• Establishing a will or trust ensures that your wishes and the interests of your descendants are protected after death.
• Creating a living will and appointing someone as power of attorney can provide further assurance for medical and financial decisions.
• Consulting with a probate lawyer and setting up beneficiary designations can help ensure that your wishes are followed.
• Setting up a power of attorney and health care proxy ensures that the estate owner’s wishes make medical decisions.
Death is one of the most difficult conversations you must have with your family. It’s especially hard when you consider that, after you’re gone, your wishes and the interests of your descendants may not be adequately protected. However, it is possible to ensure that your estate is taken care of—so that your loved ones are taken care of—if you plan.
Setting up a Will or Trust
The best way to ensure that your wishes and the interests of your descendants are protected after you die is to create a will or trust. A will is a legal document that outlines how you wish for your assets to be distributed upon death, while a trust can protect those assets in case something happens to you before they are distributed. Both documents can also include instructions on how you want any minor children cared for in the event of your death.
Depending on the state where you live, there may be certain limitations on what you can accomplish through either document. For example, you may not be able to protect some assets or designate a guardian for your minor children. To get you started, here are ways to help protect your estate:
Create a Living Will and Power of Attorney
In addition to setting up a will or trust, you should create a living will and designate someone as your power of attorney. A living will outlines the type of medical care you would like to receive if you cannot make decisions on your own. You can bestow authority to an individual of your choosing by establishing a durable power of attorney, thus allowing them to make financial and medical decisions on your behalf if you are no longer able.
Get a Probate Lawyer
It is also important to enlist the help of a probate lawyer. A probate lawyer can help ensure that your assets are transferred according to your wishes, as outlined in your will or trust. They can also advise on estate taxes and other legal matters related to the distribution of your estate. An experienced attorney handling such matters can help ensure that your loved ones are taken care of the way you intended.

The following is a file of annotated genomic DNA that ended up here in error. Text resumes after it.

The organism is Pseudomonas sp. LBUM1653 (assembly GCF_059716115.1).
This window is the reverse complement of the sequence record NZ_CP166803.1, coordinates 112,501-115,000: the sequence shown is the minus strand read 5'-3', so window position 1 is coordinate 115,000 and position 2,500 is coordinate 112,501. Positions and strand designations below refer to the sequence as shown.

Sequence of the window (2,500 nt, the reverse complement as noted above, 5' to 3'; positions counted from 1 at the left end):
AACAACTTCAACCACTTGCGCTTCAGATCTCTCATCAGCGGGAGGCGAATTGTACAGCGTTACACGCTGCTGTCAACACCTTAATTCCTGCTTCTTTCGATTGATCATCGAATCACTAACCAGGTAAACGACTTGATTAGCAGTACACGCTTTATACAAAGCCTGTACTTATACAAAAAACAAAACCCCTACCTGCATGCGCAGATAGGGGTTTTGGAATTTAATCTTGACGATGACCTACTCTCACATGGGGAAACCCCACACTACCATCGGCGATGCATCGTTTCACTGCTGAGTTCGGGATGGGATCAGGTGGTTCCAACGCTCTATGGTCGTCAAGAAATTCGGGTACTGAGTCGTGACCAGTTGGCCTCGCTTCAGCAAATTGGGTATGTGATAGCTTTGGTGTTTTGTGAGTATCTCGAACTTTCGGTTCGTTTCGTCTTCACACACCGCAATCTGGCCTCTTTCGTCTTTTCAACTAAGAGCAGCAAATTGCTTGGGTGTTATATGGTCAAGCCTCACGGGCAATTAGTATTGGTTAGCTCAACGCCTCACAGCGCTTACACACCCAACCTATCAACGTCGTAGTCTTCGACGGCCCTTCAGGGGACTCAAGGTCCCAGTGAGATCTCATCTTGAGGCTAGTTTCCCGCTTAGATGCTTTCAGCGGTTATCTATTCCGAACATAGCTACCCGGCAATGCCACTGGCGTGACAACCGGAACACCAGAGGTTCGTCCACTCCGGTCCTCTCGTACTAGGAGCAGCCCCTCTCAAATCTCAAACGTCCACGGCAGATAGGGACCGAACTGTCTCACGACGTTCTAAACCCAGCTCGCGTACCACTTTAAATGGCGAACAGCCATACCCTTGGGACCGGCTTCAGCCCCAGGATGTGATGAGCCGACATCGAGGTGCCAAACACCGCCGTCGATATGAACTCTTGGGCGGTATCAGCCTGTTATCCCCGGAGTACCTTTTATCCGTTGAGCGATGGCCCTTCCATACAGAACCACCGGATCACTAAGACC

Another way to ensure that your wishes and the interests of your descendants are protected is by setting up beneficiary designations on all accounts and insurance policies. This allows you to designate who will receive these funds if something happens to you before they are distributed following your will or trust.
Ensure all beneficiary designations are reviewed every year or whenever life events occur, such as marriage, divorce, birth/adoption, etc., and always update them accordingly. Here are the types of accounts that should be reviewed:
Benefits of Designating a Beneficiary
Designating a beneficiary on your accounts can provide several benefits:
- It ensures that your assets are distributed according to your wishes and not following state laws.
- It can help avoid probate costs and delays since no court proceedings are required to transfer funds.
- Designating a beneficiary allows you to take advantage of tax benefits and other incentives offered by some financial institutions.
Health Care Proxy
Estate owners must set up health care proxies (HCP). An HCP similarly grants authority over medical decisions if someone becomes incapacitated; this authorization must come from an individual the estate owner trusts completely and understands their wishes regarding medical decisions should something happen.
How to Set Up an HCP
Setting up a health care proxy is similar to setting up a POA, although there are some important differences. The estate owner must consult with their doctor or healthcare provider and provide information on their medical history and any particular wishes they have regarding end-of-life decisions. Also, the HCP must be signed by the estate owner and their healthcare provider and kept safe.
Ultimately, estate planning is about more than just money; it provides peace of mind for those left behind. So, talk to your family and ensure you have a plan, so everyone is taken care of after you’re gone. Proper planning lets your family know that their interests and wishes will be respected even after you are gone.